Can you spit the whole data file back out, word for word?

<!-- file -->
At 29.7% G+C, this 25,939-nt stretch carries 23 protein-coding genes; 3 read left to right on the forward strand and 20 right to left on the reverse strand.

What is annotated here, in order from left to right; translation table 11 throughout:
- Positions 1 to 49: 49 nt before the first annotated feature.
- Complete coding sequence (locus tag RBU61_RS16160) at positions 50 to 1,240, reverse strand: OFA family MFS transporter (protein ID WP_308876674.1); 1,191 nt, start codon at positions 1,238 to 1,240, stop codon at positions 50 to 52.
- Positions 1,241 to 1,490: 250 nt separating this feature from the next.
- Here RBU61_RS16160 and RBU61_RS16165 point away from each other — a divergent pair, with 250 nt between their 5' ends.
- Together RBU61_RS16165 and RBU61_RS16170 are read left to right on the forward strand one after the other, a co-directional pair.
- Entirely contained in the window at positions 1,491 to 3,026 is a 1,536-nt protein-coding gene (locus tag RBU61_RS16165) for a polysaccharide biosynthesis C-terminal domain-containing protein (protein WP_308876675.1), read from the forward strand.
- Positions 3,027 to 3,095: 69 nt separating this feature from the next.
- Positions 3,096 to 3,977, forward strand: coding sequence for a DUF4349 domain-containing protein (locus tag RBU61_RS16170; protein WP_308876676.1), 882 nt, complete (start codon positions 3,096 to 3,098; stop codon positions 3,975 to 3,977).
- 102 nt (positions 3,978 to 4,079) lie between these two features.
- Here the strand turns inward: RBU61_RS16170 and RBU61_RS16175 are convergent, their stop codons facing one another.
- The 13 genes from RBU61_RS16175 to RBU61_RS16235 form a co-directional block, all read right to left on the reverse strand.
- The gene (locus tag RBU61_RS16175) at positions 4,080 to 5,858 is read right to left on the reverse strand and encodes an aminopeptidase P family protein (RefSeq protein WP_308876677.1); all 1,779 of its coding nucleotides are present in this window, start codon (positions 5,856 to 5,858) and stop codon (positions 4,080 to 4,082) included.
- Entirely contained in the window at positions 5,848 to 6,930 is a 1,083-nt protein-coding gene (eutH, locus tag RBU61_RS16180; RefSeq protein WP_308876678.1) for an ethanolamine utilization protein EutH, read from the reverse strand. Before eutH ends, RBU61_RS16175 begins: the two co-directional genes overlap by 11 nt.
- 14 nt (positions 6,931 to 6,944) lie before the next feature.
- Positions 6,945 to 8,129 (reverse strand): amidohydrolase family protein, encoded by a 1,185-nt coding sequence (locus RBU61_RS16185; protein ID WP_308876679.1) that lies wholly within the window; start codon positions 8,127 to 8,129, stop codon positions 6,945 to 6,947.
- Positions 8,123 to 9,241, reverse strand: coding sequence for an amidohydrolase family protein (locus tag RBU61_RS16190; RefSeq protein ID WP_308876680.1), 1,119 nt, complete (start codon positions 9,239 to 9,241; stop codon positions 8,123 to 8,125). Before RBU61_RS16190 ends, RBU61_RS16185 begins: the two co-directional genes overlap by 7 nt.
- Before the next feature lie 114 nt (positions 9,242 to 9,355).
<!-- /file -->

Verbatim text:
At 29.7% G+C, this 25,939-nt stretch carries 23 protein-coding genes; 3 read left to right on the forward strand and 20 right to left on the reverse strand.

What is annotated here, in order from left to right; translation table 11 throughout:
- Positions 1 to 49: 49 nt before the first annotated feature.
- Complete coding sequence (locus tag RBU61_RS16160) at positions 50 to 1,240, reverse strand: OFA family MFS transporter (protein ID WP_308876674.1); 1,191 nt, start codon at positions 1,238 to 1,240, stop codon at positions 50 to 52.
- Positions 1,241 to 1,490: 250 nt separating this feature from the next.
- Here RBU61_RS16160 and RBU61_RS16165 point away from each other — a divergent pair, with 250 nt between their 5' ends.
- Together RBU61_RS16165 and RBU61_RS16170 are read left to right on the forward strand one after the other, a co-directional pair.
- Entirely contained in the window at positions 1,491 to 3,026 is a 1,536-nt protein-coding gene (locus tag RBU61_RS16165) for a polysaccharide biosynthesis C-terminal domain-containing protein (protein WP_308876675.1), read from the forward strand.
- Positions 3,027 to 3,095: 69 nt separating this feature from the next.
- Positions 3,096 to 3,977, forward strand: coding sequence for a DUF4349 domain-containing protein (locus tag RBU61_RS16170; protein WP_308876676.1), 882 nt, complete (start codon positions 3,096 to 3,098; stop codon positions 3,975 to 3,977).
- 102 nt (positions 3,978 to 4,079) lie between these two features.
- Here the strand turns inward: RBU61_RS16170 and RBU61_RS16175 are convergent, their stop codons facing one another.
- The 13 genes from RBU61_RS16175 to RBU61_RS16235 form a co-directional block, all read right to left on the reverse strand.
- The gene (locus tag RBU61_RS16175) at positions 4,080 to 5,858 is read right to left on the reverse strand and encodes an aminopeptidase P family protein (RefSeq protein WP_308876677.1); all 1,779 of its coding nucleotides are present in this window, start codon (positions 5,856 to 5,858) and stop codon (positions 4,080 to 4,082) included.
- Entirely contained in the window at positions 5,848 to 6,930 is a 1,083-nt protein-coding gene (eutH, locus tag RBU61_RS16180; RefSeq protein WP_308876678.1) for an ethanolamine utilization protein EutH, read from the reverse strand. Before eutH ends, RBU61_RS16175 begins: the two co-directional genes overlap by 11 nt.
- 14 nt (positions 6,931 to 6,944) lie before the next feature.
- Positions 6,945 to 8,129 (reverse strand): amidohydrolase family protein, encoded by a 1,185-nt coding sequence (locus RBU61_RS16185; protein ID WP_308876679.1) that lies wholly within the window; start codon positions 8,127 to 8,129, stop codon positions 6,945 to 6,947.
- Positions 8,123 to 9,241, reverse strand: coding sequence for an amidohydrolase family protein (locus tag RBU61_RS16190; RefSeq protein ID WP_308876680.1), 1,119 nt, complete (start codon positions 9,239 to 9,241; stop codon positions 8,123 to 8,125). Before RBU61_RS16190 ends, RBU61_RS16185 begins: the two co-directional genes overlap by 7 nt.
- Before the next feature lie 114 nt (positions 9,242 to 9,355).